So, from that perspective, I’ve learned to communicate with our crew, the actors and actresses. This time, after I got to know them, I started to give them different characters.  So, for the second guy in the movie {Poon Chan-Leung}, he is a stage actor, he is really good; so I gave him a character that is not like him, at all.  
 
And then for Francis Ng’s character, that moment when he’s listening to the other apartment -- if it wasn’t Francis Ng, I wouldn’t have written that scene that way, because I know he has the technical skills to finish that scene really well.  
 
LMD:  Ms. Yu, speaking of the more experienced cast, did you look to them for guidance or advice, or did they help you in any way as someone still new to film?
 
JY:  I’ve been really lucky in every different movie I’ve made.  I’ve been cooperating with really senior actors and actresses, and instead of really asking them how to act, I would rather just observe them in the shooting sessions.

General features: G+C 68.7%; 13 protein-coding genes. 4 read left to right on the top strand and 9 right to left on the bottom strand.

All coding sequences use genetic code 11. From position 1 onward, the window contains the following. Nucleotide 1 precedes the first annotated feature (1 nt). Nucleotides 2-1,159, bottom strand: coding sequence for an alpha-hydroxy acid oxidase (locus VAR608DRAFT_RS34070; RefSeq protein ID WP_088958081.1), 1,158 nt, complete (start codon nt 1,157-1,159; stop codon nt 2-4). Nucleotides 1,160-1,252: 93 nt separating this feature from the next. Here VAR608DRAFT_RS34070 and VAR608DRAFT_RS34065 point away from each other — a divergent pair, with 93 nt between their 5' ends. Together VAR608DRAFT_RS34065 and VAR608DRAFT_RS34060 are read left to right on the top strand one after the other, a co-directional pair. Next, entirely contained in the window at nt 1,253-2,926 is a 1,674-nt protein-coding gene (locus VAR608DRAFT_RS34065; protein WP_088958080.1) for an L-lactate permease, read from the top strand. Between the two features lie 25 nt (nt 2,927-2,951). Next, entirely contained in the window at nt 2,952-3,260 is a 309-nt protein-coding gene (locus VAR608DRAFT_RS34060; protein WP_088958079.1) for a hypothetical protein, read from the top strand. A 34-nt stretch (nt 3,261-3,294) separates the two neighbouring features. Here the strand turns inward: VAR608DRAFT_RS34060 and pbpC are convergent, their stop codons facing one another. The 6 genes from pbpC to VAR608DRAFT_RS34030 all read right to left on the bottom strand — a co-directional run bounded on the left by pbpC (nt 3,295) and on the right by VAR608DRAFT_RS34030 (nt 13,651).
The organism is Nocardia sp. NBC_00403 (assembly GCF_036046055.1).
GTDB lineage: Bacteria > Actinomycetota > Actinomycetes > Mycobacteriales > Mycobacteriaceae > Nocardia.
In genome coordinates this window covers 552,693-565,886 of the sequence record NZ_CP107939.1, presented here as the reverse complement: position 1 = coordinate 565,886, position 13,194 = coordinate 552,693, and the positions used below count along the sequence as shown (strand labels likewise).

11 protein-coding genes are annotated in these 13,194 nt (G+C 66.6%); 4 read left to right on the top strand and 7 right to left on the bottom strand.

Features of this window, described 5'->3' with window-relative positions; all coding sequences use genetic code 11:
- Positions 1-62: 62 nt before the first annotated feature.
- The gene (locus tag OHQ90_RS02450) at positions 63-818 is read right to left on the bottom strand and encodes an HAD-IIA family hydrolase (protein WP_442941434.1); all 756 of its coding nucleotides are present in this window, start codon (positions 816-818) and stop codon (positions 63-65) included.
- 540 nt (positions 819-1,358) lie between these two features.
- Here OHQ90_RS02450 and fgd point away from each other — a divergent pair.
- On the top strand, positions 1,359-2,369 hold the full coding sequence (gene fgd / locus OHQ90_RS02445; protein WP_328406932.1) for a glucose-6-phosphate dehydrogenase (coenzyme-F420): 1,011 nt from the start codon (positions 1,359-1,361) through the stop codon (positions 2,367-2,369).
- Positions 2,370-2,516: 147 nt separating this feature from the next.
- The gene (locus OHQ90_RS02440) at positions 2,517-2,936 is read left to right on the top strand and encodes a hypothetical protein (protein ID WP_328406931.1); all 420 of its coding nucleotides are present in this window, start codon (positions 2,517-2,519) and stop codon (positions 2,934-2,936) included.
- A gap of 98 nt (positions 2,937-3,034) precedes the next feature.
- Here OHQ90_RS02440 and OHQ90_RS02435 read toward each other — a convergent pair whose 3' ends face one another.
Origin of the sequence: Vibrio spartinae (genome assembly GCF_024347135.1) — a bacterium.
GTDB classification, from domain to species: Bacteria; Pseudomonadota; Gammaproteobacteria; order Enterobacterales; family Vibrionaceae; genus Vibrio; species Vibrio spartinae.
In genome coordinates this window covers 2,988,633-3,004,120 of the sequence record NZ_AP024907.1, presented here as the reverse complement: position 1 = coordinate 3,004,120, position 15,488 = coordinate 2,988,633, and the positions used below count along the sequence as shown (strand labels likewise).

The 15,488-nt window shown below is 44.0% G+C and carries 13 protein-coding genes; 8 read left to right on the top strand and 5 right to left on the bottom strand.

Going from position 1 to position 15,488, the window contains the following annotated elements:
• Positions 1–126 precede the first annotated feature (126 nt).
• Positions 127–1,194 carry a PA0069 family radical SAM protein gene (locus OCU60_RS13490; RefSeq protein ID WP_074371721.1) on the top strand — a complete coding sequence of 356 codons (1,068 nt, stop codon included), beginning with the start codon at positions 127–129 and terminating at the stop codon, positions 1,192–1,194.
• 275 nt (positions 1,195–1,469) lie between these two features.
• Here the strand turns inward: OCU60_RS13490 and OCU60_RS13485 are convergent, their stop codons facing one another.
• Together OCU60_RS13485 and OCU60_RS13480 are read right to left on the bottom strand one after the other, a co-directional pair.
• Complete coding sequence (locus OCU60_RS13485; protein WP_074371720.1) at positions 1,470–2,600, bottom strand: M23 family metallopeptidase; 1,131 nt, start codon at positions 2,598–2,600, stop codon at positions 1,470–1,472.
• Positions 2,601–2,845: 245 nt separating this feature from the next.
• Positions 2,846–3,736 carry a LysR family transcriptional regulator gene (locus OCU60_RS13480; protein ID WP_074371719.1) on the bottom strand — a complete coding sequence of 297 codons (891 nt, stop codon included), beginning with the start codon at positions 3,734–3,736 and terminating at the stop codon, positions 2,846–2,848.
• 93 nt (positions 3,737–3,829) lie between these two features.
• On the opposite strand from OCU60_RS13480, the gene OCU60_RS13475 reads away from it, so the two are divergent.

So, for example Francis Ng, I was watching him play, and he was just really into his character; so every single take that he was shooting, he would add something different, and he would try something different.  That made me feel like this is really professional as a comedy film, adding something new to the character every time.  That made me realise that my imagination for the character may have been a little bit narrow, and I could widen my imagination a lot more.